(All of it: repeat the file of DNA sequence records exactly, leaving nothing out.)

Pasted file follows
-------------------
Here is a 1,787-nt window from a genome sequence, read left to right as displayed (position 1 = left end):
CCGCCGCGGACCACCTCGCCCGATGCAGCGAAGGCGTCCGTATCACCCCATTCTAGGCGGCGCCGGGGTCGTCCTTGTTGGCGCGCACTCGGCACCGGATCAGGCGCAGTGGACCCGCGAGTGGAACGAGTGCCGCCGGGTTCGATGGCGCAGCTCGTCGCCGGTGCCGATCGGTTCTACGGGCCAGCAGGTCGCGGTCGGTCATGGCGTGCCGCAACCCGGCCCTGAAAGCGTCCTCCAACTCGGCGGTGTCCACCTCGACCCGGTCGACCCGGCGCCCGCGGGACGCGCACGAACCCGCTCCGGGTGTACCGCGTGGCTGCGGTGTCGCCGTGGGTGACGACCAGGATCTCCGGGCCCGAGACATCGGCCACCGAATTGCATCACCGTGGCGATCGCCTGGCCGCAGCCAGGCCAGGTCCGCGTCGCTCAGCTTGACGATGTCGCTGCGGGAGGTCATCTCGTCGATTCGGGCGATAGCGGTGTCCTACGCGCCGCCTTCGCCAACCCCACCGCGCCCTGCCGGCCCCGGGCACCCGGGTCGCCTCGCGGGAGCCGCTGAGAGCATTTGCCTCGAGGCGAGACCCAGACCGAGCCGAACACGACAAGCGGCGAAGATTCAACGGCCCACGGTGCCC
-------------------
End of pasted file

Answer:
Here is a 1,787-nt window from a genome sequence, read left to right as displayed (position 1 = left end):
CCGCCGCGGACCACCTCGCCCGATGCAGCGAAGGCGTCCGTATCACCCCATTCTAGGCGGCGCCGGGGTCGTCCTTGTTGGCGCGCACTCGGCACCGGATCAGGCGCAGTGGACCCGCGAGTGGAACGAGTGCCGCCGGGTTCGATGGCGCAGCTCGTCGCCGGTGCCGATCGGTTCTACGGGCCAGCAGGTCGCGGTCGGTCATGGCGTGCCGCAACCCGGCCCTGAAAGCGTCCTCCAACTCGGCGGTGTCCACCTCGACCCGGTCGACCCGGCGCCCGCGGGACGCGCACGAACCCGCTCCGGGTGTACCGCGTGGCTGCGGTGTCGCCGTGGGTGACGACCAGGATCTCCGGGCCCGAGACATCGGCCACCGAATTGCATCACCGTGGCGATCGCCTGGCCGCAGCCAGGCCAGGTCCGCGTCGCTCAGCTTGACGATGTCGCTGCGGGAGGTCATCTCGTCGATTCGGGCGATAGCGGTGTCCTACGCGCCGCCTTCGCCAACCCCACCGCGCCCTGCCGGCCCCGGGCACCCGGGTCGCCTCGCGGGAGCCGCTGAGAGCATTTGCCTCGAGGCGAGACCCAGACCGAGCCGAACACGACAAGCGGCGAAGATTCAACGGCCCACGGTGCCC